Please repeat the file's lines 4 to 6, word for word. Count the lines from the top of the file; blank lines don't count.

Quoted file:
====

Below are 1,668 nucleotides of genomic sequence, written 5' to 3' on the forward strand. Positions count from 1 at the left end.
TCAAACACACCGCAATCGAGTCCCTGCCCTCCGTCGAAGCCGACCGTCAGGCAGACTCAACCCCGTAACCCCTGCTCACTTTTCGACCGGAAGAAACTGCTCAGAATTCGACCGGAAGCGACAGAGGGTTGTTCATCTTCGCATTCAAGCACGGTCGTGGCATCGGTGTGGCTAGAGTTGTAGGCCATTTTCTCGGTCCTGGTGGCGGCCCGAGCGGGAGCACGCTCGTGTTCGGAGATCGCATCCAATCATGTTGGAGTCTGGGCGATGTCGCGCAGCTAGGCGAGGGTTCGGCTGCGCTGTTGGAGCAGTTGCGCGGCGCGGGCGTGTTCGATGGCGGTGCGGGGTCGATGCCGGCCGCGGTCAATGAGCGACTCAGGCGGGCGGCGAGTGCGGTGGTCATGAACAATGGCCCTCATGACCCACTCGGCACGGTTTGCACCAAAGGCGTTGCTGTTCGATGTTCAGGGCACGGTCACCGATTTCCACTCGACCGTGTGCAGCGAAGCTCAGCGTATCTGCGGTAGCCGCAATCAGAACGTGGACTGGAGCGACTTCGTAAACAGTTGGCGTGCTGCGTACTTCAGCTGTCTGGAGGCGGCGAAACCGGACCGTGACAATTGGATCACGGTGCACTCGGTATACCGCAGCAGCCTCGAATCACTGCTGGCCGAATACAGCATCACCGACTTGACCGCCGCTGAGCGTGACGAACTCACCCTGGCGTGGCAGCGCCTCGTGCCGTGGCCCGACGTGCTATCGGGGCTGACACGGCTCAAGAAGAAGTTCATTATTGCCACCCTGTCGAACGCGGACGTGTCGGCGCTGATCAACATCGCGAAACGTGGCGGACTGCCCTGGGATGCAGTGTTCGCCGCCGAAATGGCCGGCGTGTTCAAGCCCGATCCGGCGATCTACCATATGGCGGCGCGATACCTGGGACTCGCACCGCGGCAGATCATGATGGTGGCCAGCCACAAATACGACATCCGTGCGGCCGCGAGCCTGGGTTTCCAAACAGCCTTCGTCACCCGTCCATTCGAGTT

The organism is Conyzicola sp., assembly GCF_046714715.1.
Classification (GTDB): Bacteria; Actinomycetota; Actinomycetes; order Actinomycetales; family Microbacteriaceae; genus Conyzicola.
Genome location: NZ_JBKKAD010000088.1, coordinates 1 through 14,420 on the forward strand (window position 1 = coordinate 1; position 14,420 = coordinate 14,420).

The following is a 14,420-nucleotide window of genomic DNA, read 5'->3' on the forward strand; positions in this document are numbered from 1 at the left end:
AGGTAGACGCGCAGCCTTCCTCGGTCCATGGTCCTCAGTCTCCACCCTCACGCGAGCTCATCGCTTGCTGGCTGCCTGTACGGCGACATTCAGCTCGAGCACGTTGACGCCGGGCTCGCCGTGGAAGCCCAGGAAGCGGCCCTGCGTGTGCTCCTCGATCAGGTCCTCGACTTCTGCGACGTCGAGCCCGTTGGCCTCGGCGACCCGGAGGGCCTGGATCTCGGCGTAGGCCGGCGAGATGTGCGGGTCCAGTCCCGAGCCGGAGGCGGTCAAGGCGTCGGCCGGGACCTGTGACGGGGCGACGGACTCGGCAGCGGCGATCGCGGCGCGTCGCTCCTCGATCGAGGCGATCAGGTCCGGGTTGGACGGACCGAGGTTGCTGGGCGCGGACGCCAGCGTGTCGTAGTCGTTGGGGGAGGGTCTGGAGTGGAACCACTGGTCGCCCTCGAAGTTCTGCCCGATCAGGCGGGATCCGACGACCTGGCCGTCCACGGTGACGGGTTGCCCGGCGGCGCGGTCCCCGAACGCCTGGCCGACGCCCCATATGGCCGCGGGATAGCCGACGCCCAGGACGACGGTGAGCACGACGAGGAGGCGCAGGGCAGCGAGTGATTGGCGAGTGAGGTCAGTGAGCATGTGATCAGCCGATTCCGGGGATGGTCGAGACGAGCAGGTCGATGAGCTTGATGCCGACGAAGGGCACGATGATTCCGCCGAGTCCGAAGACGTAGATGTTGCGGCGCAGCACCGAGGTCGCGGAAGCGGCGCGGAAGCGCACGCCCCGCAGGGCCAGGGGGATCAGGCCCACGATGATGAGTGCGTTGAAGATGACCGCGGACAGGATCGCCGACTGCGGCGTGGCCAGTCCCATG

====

Classification (GTDB): Bacteria; Actinomycetota; Actinomycetes; order Actinomycetales; family Microbacteriaceae; genus Conyzicola.
Genome location: NZ_JBKKAD010000088.1, coordinates 1 through 14,420 on the forward strand (window position 1 = coordinate 1; position 14,420 = coordinate 14,420).

The following is a 14,420-nucleotide window of genomic DNA, read 5'->3' on the forward strand; positions in this document are numbered from 1 at the left end: